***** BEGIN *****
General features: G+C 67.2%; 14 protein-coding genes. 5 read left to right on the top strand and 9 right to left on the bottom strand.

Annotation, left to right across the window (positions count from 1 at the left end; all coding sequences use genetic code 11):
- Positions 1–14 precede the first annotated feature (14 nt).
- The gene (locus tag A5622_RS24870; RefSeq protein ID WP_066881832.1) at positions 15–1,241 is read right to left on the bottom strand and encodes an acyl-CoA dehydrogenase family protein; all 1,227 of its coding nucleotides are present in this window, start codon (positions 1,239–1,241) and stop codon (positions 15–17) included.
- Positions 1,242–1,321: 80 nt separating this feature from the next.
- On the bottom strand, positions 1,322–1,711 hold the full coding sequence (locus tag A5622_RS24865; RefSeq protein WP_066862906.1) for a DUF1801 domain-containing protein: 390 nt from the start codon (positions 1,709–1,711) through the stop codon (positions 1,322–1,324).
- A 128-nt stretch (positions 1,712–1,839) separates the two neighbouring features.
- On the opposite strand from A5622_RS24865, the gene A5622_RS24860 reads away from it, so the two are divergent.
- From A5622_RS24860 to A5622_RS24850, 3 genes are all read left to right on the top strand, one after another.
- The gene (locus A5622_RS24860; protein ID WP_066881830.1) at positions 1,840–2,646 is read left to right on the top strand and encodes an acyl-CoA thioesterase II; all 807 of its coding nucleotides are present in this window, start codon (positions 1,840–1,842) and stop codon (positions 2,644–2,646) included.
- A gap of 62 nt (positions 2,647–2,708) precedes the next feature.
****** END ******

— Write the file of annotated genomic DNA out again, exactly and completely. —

General features: G+C 67.2%; 14 protein-coding genes. 5 read left to right on the top strand and 9 right to left on the bottom strand.

Annotation, left to right across the window (positions count from 1 at the left end; all coding sequences use genetic code 11):
- Positions 1–14 precede the first annotated feature (14 nt).
- The gene (locus tag A5622_RS24870; RefSeq protein ID WP_066881832.1) at positions 15–1,241 is read right to left on the bottom strand and encodes an acyl-CoA dehydrogenase family protein; all 1,227 of its coding nucleotides are present in this window, start codon (positions 1,239–1,241) and stop codon (positions 15–17) included.
- Positions 1,242–1,321: 80 nt separating this feature from the next.
- On the bottom strand, positions 1,322–1,711 hold the full coding sequence (locus tag A5622_RS24865; RefSeq protein WP_066862906.1) for a DUF1801 domain-containing protein: 390 nt from the start codon (positions 1,709–1,711) through the stop codon (positions 1,322–1,324).
- A 128-nt stretch (positions 1,712–1,839) separates the two neighbouring features.
- On the opposite strand from A5622_RS24865, the gene A5622_RS24860 reads away from it, so the two are divergent.
- From A5622_RS24860 to A5622_RS24850, 3 genes are all read left to right on the top strand, one after another.
- The gene (locus A5622_RS24860; protein ID WP_066881830.1) at positions 1,840–2,646 is read left to right on the top strand and encodes an acyl-CoA thioesterase II; all 807 of its coding nucleotides are present in this window, start codon (positions 1,840–1,842) and stop codon (positions 2,644–2,646) included.
- A gap of 62 nt (positions 2,647–2,708) precedes the next feature.